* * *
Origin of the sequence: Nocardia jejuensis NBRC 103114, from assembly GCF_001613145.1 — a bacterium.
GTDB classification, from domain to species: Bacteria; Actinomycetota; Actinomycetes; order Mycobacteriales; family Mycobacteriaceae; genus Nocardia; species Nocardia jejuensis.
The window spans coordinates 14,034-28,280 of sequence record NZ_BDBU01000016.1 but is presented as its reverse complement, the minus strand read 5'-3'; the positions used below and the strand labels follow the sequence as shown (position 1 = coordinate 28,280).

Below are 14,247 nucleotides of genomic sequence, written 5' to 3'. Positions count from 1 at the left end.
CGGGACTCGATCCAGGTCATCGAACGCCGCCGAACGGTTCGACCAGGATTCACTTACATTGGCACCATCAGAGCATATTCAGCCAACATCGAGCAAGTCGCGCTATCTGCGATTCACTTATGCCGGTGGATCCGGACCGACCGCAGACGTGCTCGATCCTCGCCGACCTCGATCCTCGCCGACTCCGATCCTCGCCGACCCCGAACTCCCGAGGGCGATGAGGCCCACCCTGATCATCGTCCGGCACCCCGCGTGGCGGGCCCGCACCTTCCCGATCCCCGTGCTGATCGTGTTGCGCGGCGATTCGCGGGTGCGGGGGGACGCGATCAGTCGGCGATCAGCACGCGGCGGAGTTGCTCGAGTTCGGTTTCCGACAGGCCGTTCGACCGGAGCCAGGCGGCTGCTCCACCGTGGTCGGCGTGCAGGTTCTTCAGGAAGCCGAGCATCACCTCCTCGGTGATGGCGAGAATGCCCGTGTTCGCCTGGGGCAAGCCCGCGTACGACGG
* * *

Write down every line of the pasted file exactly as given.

Origin of the sequence: Nocardia jejuensis NBRC 103114, from assembly GCF_001613145.1 — a bacterium.
GTDB classification, from domain to species: Bacteria; Actinomycetota; Actinomycetes; order Mycobacteriales; family Mycobacteriaceae; genus Nocardia; species Nocardia jejuensis.
The window spans coordinates 14,034-28,280 of sequence record NZ_BDBU01000016.1 but is presented as its reverse complement, the minus strand read 5'-3'; the positions used below and the strand labels follow the sequence as shown (position 1 = coordinate 28,280).

Below are 14,247 nucleotides of genomic sequence, written 5' to 3'. Positions count from 1 at the left end.
CGGGACTCGATCCAGGTCATCGAACGCCGCCGAACGGTTCGACCAGGATTCACTTACATTGGCACCATCAGAGCATATTCAGCCAACATCGAGCAAGTCGCGCTATCTGCGATTCACTTATGCCGGTGGATCCGGACCGACCGCAGACGTGCTCGATCCTCGCCGACCTCGATCCTCGCCGACTCCGATCCTCGCCGACCCCGAACTCCCGAGGGCGATGAGGCCCACCCTGATCATCGTCCGGCACCCCGCGTGGCGGGCCCGCACCTTCCCGATCCCCGTGCTGATCGTGTTGCGCGGCGATTCGCGGGTGCGGGGGGACGCGATCAGTCGGCGATCAGCACGCGGCGGAGTTGCTCGAGTTCGGTTTCCGACAGGCCGTTCGACCGGAGCCAGGCGGCTGCTCCACCGTGGTCGGCGTGCAGGTTCTTCAGGAAGCCGAGCATCACCTCCTCGGTGATGGCGAGAATGCCCGTGTTCGCCTGGGGCAAGCCCGCGTACGACGG